"Kate-Tastrophy: A Case Study in
Brain Death". Rosemary Martin, Australian National
University. State University of New York at Buffalo’s National
Center for Case Study Teaching.
In this interrupted case, students
examine the concept of unconsciousness and develop an
understanding of how clinicians diagnose death. Developed for a
freshman course in human biology, the case focuses on brain death
but raises related issues, including organ donation.
With some modifications, the
case could be used in a neurobiology or psychology course, or in
a philosophy or ethics course.
filed in resource cabinet by subject heading and topic outside
with dying patients face euthanasia issues”. Tammeus,
Post and Courier, Friday, October
Active euthanasia, causing the
death of a terminally ill patient in the least harm-provoking way
as possible, was performed in the wake of hurricane Katrina.
Euthanasia is illegal in Louisiana, yet medical caretakers proclaim
compassion as the motivation for the ending of lives.
Articles in "Taking Sides"
"Should Physicians Be Allowed to
Assist in Patient Suicide?" Levine, Carol. Taking Sides: Bioethical
Issues, eleventh edition.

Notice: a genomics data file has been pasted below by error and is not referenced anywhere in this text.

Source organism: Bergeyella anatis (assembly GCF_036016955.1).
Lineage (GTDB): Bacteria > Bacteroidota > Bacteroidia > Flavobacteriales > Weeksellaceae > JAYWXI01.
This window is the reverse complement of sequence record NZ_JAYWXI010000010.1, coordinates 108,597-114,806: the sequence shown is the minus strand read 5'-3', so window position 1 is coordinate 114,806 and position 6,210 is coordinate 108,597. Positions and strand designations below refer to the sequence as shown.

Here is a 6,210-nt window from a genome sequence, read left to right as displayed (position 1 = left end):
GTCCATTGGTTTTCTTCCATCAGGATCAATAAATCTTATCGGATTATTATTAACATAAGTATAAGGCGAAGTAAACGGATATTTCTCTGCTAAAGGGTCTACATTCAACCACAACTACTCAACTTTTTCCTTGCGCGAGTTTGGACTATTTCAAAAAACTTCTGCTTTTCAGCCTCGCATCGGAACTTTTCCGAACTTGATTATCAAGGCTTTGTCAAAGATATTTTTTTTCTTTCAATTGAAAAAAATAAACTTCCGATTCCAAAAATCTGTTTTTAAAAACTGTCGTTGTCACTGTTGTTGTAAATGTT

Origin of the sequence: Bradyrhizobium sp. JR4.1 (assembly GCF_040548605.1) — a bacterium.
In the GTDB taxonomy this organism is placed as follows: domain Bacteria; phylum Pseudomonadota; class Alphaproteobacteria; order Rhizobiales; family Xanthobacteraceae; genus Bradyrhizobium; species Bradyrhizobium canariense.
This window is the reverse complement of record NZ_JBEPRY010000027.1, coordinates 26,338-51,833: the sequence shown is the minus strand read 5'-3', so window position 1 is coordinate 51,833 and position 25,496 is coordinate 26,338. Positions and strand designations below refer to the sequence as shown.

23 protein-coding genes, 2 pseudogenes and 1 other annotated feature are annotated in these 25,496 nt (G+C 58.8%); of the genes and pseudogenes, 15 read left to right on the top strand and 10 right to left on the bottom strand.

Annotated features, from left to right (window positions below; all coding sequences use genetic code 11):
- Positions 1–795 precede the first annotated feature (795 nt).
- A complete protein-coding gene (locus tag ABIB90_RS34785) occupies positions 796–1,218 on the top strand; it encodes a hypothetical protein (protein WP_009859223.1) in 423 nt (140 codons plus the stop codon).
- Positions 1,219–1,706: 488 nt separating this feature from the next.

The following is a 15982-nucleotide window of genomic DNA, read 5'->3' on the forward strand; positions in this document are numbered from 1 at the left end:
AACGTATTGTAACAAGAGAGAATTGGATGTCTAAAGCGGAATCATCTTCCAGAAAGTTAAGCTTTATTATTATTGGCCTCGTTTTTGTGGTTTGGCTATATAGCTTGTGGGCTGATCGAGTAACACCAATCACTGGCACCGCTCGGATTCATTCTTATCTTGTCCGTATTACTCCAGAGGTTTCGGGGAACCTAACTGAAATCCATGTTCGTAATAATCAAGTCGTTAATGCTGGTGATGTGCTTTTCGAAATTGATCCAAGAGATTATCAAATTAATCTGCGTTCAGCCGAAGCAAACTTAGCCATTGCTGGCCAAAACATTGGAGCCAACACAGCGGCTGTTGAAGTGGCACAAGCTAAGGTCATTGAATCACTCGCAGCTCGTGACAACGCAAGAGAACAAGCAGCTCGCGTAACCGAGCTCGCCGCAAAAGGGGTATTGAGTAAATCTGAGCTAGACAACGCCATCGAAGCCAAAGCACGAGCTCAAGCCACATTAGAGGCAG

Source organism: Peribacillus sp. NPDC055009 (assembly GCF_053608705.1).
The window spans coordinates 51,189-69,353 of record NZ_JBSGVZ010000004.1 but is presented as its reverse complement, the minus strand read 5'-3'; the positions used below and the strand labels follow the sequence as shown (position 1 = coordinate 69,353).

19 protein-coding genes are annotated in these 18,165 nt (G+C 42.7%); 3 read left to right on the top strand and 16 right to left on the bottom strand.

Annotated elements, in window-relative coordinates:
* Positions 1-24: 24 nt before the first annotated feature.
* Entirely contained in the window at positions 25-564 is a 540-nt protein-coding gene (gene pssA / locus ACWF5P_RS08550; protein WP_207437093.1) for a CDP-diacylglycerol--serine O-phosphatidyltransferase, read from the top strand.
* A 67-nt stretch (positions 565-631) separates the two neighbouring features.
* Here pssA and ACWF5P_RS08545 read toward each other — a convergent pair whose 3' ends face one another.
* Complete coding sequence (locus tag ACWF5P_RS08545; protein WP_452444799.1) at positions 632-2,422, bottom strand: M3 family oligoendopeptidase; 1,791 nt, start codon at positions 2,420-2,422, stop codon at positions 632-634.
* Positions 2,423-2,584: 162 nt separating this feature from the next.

- YES: Physician Marcia Angell asserts that a physician's
main duties are to respect patient autonomy and to relieve
suffering, even if that sometimes means assisting in a patient's
death. (from "The Supreme Court and Physician-Assisted Suicide -
The Ultimate Right", The New
England Journal of Medicine, January 2, 1997 ).
- NO: Physician Kathleen M. Foley counters that if
physician-assisted suicide becomes legal, it will begin to
substitute for interventions that otherwise might enhance the
quality of life for dying patients. (from "Competent Care for
the Dying Instead of Physician-Assisted Suicide", The New England Journal of
Medicine, January 2, 1997)
"Should Doctors Be Able to Refuse
Demands for "Futile" Treatment?" Levine, Carol. Taking Sides: Bioethical
Issues, eleventh edition.
- YES: Physician Steven H. Miles maintains that physicians' duty
to follow patients' wishes ends when the requests are
inconsistent with what medical care can reasonably be expected
to achieve, when they violate community standards of care, and
when they consume and unfair share of collective resources.
(from "Informed Demand for 'Non-Beneficial' Medical Treatment", The New England Journal of
Medicine, August 15, 1991).
- NO: Philosopher Felicia Ackerman contends that it is ethically
inappropriate for physicians to decide what kind of life is
worth prolonging and that decisions involving personal values
should be made by the patient or family. (from "The Significance
of a Wish", Hastings Center
Report, July - August 1991)